APL Under-bar Characters
charupdate at orange.fr
Tue Aug 18 02:32:01 CDT 2015
On 18 Aug 2015 at 06:56, David Starner
> There are many languages, particularly Native American languages, given written form in the typewriter era that use letters with under-bar as part of their alphabet. And the underbar is no different from the cedilla, the acute and grave accents, the umlaut or many other modifiers used to make new characters in languages across the globe. There are single code-point versions of characters like ä, but that's historical coincidence, and they are equivalent to the two code-point versions. Arguing atomicity is missing the point; A̲ is as atomic as Ä in Unicode's eyes.
IMHO the problem was aroused from GNU APL being implementing Unicode but still hesitating (and seemingly even about to abandon). I just pick one e-mail out of the archives (following Alex Weiner's invitation)
and have no time to browse them all but as I must implement APL on the keyboard along with universal Latin, I'm interested in decrypting how GNU APL view characters. IMO the way Unicode worked out to feasibly encode all characters on the world, with decomposition sequences and taking over precomposed characters only for backward compatibility's sake, opposes to GNU APL sticking with the inherited model. This antagonism may be exacerbated by GNU being a part of the Free Software Movement, as opposed to the business model of the companies Unicode is a consortium of. This may partly explain the tone of one part of this thread (except for my own comment).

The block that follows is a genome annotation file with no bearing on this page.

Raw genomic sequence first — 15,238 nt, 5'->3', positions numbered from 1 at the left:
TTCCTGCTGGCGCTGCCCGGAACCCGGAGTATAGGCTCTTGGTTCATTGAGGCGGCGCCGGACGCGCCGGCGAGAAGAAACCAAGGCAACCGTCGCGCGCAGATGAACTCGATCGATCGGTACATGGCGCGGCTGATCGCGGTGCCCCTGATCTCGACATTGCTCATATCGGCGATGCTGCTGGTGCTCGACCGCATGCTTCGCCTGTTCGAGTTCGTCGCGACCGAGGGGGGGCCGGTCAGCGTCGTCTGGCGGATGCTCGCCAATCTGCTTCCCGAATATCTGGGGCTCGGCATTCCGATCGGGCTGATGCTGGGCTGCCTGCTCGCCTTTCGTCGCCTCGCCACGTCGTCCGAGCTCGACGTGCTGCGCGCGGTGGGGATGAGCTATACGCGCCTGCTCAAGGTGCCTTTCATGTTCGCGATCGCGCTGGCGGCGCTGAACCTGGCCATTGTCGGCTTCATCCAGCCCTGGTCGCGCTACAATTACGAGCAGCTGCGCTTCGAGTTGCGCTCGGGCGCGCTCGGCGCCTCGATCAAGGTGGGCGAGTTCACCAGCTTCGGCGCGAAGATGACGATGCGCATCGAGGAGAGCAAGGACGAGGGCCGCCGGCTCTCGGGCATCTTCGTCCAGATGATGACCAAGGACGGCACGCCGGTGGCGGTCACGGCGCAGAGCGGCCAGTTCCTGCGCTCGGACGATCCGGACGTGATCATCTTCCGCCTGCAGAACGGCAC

So it could really be a good idea to make GNU APL at ease with Unicode. If underbar letters are for the sole use of GNU APL, their implementation and font support will be catered for by this organization, and it would be enough to discourage their use outside of APL to meet the security issues.
However, Ken Whistler explained clearly [http://www.unicode.org/mail-arch/unicode-ml/y2015-m08/0122.html] that today, APL would take advantage from updating towards the up-to-date character model. To facilitate this by making it plausible, I suggest to consider that free software and proprietary software, rather than antagonistic, should be considered as complementary.
I hope this (as are other people's contributions on this thread) to be a constructive view helping to clear the differends, given that particular requests cannot be dealt with entirely as long as the underlying philosophy isn't satisfactorily taken into account.
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